Venice International Film Festival Reports Zero Coronavirus Cases, So Far

The 78th Venice Film Festival – Photo call for “Official Competition” in competition – Venice, Italy, September 4, 2021 – Actor Antonio Banderas poses. REUTERS/Yara Nardi

The Venice International Film Festival provided a data snapshot of its 78th edition on Tuesday — and the numbers, so far, show what a COVID-19-era comeback can look like for a well-managed A-list event operating under public safety protocols.

Organizers said Venice has issued 9,800 accreditations to international guests so far this year, up from 6,908 by the end of the 2020 festival and 12,800 at the end of the pre-COVID 2019 edition. Tickets sold to the public revealed a similar comeback, with 23,713 already issued, compared to just 13,162 for the entire event last year, and 28,741 in 2019.

The event hasn’t been without a few hiccups though, as the return to normal ticketing demand has intersected with the realities of COVID safety requirements.

Security and safety protocols this year are broadly similar to those put in place in 2020 when Venice was the only major film festival to hold an in-person event amid the pandemic. However, the overwhelming success Venice had in holding a safe event last year, combined with a remarkably strong film lineup and greater travel freedoms throughout much of the West, has resulted in bumper attendance bumping into public safety controls.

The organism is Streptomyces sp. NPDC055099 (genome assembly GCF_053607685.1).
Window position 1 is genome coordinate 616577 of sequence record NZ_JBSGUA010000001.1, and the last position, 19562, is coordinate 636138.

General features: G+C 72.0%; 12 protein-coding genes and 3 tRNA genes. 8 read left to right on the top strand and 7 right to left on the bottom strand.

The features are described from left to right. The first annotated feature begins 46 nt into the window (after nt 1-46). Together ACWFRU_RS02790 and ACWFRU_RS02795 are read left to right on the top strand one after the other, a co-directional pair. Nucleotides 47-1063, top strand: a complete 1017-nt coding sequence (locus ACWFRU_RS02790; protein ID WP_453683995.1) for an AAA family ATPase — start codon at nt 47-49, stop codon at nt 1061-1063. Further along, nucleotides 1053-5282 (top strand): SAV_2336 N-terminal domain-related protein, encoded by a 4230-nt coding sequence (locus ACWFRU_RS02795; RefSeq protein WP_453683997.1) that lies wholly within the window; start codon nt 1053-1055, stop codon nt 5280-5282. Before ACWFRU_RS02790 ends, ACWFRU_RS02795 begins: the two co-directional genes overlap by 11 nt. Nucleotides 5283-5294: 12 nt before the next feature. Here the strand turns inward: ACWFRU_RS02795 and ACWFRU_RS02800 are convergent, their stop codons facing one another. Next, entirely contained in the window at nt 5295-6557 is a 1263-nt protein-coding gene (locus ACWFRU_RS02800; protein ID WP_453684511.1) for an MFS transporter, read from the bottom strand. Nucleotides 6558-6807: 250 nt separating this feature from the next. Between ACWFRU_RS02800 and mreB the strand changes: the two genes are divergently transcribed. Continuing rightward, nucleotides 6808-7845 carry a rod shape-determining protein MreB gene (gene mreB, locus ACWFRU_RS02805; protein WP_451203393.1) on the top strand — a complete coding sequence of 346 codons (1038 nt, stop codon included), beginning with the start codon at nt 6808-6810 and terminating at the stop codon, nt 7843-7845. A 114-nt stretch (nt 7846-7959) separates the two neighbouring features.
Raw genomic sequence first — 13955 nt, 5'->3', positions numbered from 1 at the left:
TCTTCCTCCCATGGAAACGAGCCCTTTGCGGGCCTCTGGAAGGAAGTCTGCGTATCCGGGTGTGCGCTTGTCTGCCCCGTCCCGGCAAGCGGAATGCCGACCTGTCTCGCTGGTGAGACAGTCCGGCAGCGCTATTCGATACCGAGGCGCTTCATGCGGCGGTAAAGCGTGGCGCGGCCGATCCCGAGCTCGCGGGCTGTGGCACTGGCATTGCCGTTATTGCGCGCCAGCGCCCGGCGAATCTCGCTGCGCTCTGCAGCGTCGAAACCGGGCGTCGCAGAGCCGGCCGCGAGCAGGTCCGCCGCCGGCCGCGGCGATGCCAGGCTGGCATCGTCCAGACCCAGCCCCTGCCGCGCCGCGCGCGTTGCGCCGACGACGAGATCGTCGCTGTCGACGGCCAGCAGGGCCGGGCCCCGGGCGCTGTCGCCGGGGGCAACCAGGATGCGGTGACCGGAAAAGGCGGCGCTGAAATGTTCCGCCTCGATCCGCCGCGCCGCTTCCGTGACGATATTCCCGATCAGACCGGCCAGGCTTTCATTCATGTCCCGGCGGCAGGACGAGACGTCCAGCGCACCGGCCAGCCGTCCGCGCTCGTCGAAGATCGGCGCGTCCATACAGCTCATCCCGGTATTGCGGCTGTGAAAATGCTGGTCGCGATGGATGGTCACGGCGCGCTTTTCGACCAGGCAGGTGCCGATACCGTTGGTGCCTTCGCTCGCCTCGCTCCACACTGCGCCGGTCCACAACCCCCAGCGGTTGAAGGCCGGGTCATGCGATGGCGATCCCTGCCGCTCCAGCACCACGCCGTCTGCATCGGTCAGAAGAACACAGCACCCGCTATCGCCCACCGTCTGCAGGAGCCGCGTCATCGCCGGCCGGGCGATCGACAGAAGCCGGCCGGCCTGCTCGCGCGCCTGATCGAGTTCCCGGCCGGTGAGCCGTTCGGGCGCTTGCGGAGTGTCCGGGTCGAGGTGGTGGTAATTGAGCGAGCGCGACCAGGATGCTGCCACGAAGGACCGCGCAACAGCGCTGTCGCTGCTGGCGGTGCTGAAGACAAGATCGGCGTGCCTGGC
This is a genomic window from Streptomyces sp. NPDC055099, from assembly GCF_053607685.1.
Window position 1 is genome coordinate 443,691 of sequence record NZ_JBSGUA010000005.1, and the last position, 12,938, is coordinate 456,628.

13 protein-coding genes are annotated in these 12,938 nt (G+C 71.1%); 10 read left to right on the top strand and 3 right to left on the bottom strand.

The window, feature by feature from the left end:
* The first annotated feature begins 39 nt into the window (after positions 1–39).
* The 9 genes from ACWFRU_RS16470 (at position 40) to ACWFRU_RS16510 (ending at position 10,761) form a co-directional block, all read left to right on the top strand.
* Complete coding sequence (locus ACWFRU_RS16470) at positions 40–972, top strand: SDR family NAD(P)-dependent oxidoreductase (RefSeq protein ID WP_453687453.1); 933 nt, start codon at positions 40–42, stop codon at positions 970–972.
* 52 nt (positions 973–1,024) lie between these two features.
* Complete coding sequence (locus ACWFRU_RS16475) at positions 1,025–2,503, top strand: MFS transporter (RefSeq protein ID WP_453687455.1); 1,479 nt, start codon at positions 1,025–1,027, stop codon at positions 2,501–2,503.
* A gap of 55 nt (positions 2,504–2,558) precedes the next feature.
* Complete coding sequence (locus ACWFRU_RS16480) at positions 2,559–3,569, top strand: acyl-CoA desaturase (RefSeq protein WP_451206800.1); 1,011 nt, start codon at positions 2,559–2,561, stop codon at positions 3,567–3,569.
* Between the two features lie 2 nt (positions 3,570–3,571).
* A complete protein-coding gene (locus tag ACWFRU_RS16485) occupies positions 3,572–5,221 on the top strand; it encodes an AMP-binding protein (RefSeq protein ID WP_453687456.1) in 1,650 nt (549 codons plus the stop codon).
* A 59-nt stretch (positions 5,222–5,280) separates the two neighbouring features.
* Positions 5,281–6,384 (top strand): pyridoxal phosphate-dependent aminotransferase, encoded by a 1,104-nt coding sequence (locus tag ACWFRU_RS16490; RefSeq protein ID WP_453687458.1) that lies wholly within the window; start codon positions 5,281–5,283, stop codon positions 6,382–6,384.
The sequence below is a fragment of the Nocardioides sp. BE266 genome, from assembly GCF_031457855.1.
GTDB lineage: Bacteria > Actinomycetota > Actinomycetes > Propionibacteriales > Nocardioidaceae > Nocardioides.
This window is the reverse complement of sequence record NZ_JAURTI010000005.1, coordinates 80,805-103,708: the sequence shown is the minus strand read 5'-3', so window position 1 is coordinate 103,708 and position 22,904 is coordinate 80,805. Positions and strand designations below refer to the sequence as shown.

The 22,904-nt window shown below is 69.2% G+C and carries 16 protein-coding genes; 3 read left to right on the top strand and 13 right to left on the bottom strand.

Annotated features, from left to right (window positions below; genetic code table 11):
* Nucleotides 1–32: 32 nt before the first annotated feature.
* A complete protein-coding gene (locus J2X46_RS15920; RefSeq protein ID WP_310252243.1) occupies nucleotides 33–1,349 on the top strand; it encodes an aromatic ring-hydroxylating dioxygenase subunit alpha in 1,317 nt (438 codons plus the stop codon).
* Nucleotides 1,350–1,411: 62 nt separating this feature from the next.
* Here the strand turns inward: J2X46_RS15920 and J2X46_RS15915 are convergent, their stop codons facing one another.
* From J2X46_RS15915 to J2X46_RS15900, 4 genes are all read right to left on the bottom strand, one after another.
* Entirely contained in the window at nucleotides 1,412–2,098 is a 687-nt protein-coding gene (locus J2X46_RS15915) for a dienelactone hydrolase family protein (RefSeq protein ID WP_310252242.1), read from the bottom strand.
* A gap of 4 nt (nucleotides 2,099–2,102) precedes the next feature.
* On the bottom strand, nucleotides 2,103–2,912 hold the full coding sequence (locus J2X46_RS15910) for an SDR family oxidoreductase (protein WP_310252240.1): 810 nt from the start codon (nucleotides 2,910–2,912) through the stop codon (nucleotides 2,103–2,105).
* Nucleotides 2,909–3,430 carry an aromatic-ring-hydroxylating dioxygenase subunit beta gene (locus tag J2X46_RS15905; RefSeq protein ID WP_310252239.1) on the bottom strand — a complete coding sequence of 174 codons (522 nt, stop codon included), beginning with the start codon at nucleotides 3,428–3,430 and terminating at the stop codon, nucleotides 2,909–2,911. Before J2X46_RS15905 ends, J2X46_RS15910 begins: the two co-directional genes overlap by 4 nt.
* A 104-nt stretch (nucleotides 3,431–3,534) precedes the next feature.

Capacity in Venice’s cinemas remains capped at 50 percent for social distancing and all tickets have to be booked in advance on the festival’s online ticketing platform. The festival has added several additional screening venues this year to help cope with the distancing requirements. The total number of cinema seats at the festival this year is 4,128, down from 6,048 in 2019, when theater capacity was at 100 percent.

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SOURCE: The Hollywood Reporter, Patrick Brzeski